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The Nap is Back: Daytime Snoozes Good for Health

Recent study: More Americans are taking an afternoon snooze

The Nap is Back: Daytime Snoozes Good for Health

It's official: the catnap is back. Those daytime snooze hours, better known as "naps" or "siestas," could actually improve overall health, moods, and thinking skills, according to a recent study conducted by researchers at Allegheny College in Pennsylvania.

On a typical day, a Pew Research Center Social & Demographic Trends survey, revealed that a third of the adults in the United States, or 34 percent took a nap in the middle of the day in 2009.

However, more recent research, like the report issued by Allegheny College, tells us that the number of Americans napping on a typical day has grown to more than 41 percent.

Researchers at Allegheny College found that more men than women report that they caught a little snooze in the past 24 hours (38 percent vs. 31 percent.)

More than four-in-ten men, ages 50 and older, say they napped in the past day compared with just 28 percent of women of the same age.

Sleep is the best medicine for those who need to recharge their batteries, but some view snoozing during the day in our workaholic American culture is a sign of laziness.

Researchers disagree.

Sleep researchers said that napping is not a sign of laziness or merely a cultural phenomena.

They say the urge to nap in the afternoon is nearly universal, even in people who have a full night's sleep.

“Napping is healthy,” said Cheryl La Rocque, an author on American health.

“And on the days that you feel run down, over tired, or you have that feeling of being unwell, take a nap or at least rest. It is so simple that many people fail to think of it when they start to get sick.”

She said immune systems require energy to do its job.

“By cutting down on unnecessary expenditures of energy, you can give your immune system a great advantage. So go to bed and take a nap or rest, you will feel better for it,” she said.

Long work schedules, shift work, increased anxiety and a greater use of the internet and television late at night and all characteristics of our modern society have had an impact on nocturnal sleep.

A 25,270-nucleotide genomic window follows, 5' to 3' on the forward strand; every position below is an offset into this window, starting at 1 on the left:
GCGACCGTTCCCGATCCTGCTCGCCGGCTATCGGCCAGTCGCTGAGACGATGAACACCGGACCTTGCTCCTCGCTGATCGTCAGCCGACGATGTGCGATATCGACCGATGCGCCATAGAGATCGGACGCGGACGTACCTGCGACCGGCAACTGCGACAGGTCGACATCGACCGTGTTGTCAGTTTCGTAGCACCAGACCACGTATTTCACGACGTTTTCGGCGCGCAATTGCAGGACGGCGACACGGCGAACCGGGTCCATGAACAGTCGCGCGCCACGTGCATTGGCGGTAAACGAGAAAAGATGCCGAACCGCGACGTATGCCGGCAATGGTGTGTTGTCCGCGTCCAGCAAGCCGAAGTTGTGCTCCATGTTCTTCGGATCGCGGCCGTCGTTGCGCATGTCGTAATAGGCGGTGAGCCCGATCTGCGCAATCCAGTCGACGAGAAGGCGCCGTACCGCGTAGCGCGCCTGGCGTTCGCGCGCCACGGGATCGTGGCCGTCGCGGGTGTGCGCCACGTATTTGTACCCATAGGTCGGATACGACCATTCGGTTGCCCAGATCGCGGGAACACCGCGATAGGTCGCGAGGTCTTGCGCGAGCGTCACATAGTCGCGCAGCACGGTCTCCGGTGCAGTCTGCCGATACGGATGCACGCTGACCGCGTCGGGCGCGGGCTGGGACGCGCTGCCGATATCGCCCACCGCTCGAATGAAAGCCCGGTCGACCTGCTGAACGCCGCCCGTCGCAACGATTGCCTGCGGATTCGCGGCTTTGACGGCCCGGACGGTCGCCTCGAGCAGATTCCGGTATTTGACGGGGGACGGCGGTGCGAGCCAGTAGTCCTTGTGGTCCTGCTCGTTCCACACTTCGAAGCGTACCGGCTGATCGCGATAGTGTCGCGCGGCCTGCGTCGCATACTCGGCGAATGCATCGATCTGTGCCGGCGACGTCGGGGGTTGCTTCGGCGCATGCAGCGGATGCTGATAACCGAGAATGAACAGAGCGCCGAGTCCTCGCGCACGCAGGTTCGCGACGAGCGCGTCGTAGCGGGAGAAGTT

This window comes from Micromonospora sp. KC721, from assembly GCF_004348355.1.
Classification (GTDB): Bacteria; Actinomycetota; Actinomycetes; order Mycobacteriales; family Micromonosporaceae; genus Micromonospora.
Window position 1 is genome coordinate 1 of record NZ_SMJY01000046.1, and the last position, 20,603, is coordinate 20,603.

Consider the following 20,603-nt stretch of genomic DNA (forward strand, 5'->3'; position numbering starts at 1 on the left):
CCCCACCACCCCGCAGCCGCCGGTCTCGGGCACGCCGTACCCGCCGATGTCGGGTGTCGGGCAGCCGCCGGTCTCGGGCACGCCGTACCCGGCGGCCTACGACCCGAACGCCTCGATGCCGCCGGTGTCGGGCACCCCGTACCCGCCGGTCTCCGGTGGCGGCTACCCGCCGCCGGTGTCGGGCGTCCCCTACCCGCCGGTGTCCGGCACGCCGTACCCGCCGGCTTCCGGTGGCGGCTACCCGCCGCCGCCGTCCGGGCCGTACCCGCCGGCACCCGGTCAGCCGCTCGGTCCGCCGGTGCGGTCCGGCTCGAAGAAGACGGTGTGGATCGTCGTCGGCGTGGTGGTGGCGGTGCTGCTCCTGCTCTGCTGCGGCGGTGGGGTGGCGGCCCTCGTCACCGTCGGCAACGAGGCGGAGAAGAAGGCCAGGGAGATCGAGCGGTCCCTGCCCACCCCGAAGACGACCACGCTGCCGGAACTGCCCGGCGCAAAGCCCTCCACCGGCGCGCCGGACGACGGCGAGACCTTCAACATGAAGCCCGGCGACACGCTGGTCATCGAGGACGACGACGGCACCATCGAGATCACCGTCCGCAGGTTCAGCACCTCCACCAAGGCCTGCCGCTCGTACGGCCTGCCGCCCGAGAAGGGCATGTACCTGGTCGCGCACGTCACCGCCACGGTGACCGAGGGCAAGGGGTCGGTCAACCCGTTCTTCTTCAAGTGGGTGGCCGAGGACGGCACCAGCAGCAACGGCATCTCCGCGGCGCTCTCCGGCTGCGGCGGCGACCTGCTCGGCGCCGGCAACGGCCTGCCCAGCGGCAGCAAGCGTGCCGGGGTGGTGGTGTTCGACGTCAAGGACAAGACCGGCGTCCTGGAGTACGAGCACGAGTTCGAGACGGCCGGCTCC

One NASA study showed that a 26-minute nap improved a pilot’s performance by more than 34 percent.

Another recent NASA study showed that a 45-minute nap produced a similar boost in cognitive performance, lasting more than six hours.

The research conducted by Ryan Brindle and Sarah Conklin, from Allegheny College examined the effect of a daytime nap on cardiovascular recovery following a stress test.

“We found that those participants who slept for at least 45 minutes during the day had lower average blood pressure after psychological stress than those who did not sleep,” Brindle said.

He said the average sleep duration is now almost 2 hours shorter per night than it was 50 years ago.

“And this could be impacting our long-term health,” he said.
“For example, sleeping less has been linked to an increased risk of hypertension and cardiovascular problems generally.”

Age made no difference in the more than 1,000 that participated in the study.

All adults, whether still teenagers, young adults, middle aged or elderly, showed the same numbers napping.

Author Joe Kissell also said that napping during the workday increases attention, memory, emotional well-being and overall function.

Researchers say that going to bed in the middle of the day is somewhat impractical.

Finding a quiet place during lunch or during an afternoon break is the best time to take a quick snooze. Naps are not all equal.

Researchers say they are mini versions of a full night's sleep,

“Sleep experts describe mid-afternoon naps as primarily a deep sleep. Morning naps are more likely to be a lighter sleep, while early evening naps are more likely to leave you groggy and may make you postpone night-time sleep,” La Rocque said.

For those who are in the habit of taking that daily nap ritual, remember that shorter is better.

History tells us there have been some famous nappers including Winston Churchill, Albert Einstein, Eleanor Roosevelt, and Johannes Brahms.

Naps were sacrosanct to Winston Churchill. It is said he kept a bed in the Houses of Parliament and believed that napping was the key to his success in leading the country through the Battle of Britain.

“Nature has not intended mankind to work from eight in the morning until midnight without that refreshment of blessed oblivion which, even if it only lasts twenty minutes, is sufficient to renew all the vital forces," Churchill said in a 1959 interview.

Churchill’s afternoon nap was a non-negotiable part of his relaxed approach to his daily routine. Churchill would start his day at 8 am by eating breakfast, answering letters, and dictating to his secretaries, all of which was conducted while still in bed.

After lunch it was time to paint or play cards with his wife, Clementine. Then it was nap time. Churchill would take off his clothes and climb into bed for up to two hours of solid napping. At 6:30 he would rise, take another bath, and enjoy a long dinner.

He finally got down to business at 11 pm and would work for several hours before going to bed and repeating the cycle over again.

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